Macarons vs. Macaroons


Did you know that today is National Macaroon Day?  A rather obscure holiday to be sure, so you’d be forgiven for overlooking it.  But do you know your macaroons from macarons?  While both are delicious treats, they are quite different from one another.  So lest you look like a neophyte in front of your foodie friends, read on for a crash course on macarons versus macaroons.


Macarons are flourless cookies made of egg whites, sugar, ground almonds, coconut and sometimes, chocolate. Parisian style macarons are colorful, sandwich-like confections filled with jam, ganache, or butter. The fillings come in a variety of flavors (my personal favorites are earl grey and orange blossom), and they’re encased by cookies made of egg whites, sugar and ground almonds.  While Parisian macarons have gained a fervent following of sweet-toothed fanatics, coconut macaroons have remained largely overlooked.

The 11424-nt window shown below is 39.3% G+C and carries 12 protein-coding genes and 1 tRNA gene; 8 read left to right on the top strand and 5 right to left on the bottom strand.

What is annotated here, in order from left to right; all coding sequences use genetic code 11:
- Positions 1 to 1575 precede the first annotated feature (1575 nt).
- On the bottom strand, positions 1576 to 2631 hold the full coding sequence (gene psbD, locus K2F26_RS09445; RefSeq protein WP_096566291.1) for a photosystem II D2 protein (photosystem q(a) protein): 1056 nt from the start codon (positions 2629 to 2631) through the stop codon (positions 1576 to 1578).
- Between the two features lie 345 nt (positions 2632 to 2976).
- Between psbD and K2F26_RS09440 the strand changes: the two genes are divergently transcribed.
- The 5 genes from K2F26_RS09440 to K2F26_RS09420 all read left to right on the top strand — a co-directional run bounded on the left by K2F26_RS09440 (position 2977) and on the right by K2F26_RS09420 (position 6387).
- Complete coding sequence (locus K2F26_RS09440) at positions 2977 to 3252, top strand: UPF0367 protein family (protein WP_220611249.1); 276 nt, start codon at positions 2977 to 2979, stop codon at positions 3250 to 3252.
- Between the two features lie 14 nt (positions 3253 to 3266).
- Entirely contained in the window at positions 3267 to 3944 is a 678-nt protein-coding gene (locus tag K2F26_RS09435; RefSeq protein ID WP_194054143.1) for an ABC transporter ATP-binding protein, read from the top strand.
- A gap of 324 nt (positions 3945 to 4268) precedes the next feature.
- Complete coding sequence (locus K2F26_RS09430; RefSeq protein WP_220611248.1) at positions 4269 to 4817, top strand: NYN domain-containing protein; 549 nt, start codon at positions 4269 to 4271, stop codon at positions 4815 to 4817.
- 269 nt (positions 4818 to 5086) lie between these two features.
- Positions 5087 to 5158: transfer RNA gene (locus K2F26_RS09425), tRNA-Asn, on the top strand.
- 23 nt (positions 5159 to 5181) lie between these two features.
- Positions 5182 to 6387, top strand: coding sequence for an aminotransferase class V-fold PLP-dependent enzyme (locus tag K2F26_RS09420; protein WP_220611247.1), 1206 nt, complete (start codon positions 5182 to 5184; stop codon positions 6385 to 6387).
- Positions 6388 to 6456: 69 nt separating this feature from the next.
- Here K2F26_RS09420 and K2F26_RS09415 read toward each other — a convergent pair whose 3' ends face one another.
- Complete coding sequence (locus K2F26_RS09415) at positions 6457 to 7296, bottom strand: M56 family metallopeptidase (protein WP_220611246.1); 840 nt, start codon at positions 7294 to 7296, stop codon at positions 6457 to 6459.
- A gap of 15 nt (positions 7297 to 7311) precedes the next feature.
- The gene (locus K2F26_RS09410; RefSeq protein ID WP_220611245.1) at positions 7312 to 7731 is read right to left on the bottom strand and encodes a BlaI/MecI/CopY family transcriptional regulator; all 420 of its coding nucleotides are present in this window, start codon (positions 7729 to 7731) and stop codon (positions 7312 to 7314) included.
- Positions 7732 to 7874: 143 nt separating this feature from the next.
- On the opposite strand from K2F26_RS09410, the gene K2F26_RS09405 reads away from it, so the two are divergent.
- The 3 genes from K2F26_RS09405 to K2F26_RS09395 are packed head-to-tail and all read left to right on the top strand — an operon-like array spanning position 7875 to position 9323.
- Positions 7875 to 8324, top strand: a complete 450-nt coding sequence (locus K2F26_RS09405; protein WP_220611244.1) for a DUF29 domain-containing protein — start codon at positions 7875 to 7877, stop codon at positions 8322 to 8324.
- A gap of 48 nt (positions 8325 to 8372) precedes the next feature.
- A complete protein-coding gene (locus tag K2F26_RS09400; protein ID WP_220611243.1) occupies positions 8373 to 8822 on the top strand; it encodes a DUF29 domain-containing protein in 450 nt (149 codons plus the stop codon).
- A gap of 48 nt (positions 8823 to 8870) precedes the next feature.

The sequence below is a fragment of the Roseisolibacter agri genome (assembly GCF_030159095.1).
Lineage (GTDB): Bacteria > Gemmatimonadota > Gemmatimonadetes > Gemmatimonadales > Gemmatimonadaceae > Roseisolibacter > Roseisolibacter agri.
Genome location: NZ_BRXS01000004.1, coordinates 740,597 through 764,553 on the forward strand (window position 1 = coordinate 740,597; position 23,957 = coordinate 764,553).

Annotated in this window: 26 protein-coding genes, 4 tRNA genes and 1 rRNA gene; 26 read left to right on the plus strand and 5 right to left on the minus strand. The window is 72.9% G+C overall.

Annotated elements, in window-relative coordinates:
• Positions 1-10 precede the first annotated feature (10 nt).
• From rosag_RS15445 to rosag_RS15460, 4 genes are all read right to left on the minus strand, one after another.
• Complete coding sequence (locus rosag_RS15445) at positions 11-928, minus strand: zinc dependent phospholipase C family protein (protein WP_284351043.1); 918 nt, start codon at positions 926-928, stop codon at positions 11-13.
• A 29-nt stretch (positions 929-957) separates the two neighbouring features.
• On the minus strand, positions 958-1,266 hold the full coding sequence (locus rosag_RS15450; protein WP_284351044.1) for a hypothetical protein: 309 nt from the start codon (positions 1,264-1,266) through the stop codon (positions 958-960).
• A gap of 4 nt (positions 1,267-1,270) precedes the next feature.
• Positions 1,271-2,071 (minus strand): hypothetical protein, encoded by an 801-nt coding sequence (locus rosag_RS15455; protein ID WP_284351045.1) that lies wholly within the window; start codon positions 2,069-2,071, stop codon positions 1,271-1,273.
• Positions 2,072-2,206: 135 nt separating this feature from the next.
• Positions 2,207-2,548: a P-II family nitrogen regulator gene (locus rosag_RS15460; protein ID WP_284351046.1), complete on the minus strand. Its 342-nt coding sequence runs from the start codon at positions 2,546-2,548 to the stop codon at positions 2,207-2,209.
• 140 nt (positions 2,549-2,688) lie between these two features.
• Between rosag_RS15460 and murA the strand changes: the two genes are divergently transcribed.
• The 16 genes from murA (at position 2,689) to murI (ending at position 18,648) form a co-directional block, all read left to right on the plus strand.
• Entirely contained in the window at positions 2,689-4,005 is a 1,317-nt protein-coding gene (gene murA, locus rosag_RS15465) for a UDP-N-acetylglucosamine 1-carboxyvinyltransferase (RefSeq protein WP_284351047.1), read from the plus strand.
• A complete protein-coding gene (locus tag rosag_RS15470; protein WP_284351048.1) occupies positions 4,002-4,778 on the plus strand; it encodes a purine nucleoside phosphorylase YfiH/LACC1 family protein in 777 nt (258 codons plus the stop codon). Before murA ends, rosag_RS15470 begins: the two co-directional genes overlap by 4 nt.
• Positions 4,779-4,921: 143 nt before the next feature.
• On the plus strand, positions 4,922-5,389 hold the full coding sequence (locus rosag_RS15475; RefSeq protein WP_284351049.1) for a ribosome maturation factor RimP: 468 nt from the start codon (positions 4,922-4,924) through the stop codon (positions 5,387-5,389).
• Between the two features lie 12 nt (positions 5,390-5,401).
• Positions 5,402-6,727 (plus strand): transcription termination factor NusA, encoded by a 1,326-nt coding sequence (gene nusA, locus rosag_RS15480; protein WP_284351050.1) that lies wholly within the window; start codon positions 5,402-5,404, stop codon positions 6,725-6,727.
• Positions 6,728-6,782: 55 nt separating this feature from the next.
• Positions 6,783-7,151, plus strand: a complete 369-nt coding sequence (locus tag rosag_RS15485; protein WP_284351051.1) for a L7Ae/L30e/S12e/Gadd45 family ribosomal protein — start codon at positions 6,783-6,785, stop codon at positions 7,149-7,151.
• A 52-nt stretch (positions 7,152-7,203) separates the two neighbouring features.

The word macaroon is a generic phrase that is applied to a number of small, sweet confections. Mostly, the term is equated with the the moist and dense coconut macaroon, which is composed of egg whites, sugar, and dried coconut, piped with a star-shaped tip, and sometimes dipped in chocolate.  Though less flashy and fashionable than their French counterparts, the macaroon is one tasty cookie.  Why not celebrate the macaroon this May 31st and try your hand at a few of these recipes?

Prefer their pretty pastel cousin, the macaron?  Well the Library has a cook book that you may be interested in.  You’ll have plenty of time of master those recipes as  Macaron Day doesn’t fall until March 20th of next year.


One response to “Macarons vs. Macaroons

  1. Pingback: 12 Days of Christmas: Making French Macaroons | Styling My Everyday

Leave a Reply

Fill in your details below or click an icon to log in: Logo

You are commenting using your account. Log Out /  Change )

Google+ photo

You are commenting using your Google+ account. Log Out /  Change )

Twitter picture

You are commenting using your Twitter account. Log Out /  Change )

Facebook photo

You are commenting using your Facebook account. Log Out /  Change )


Connecting to %s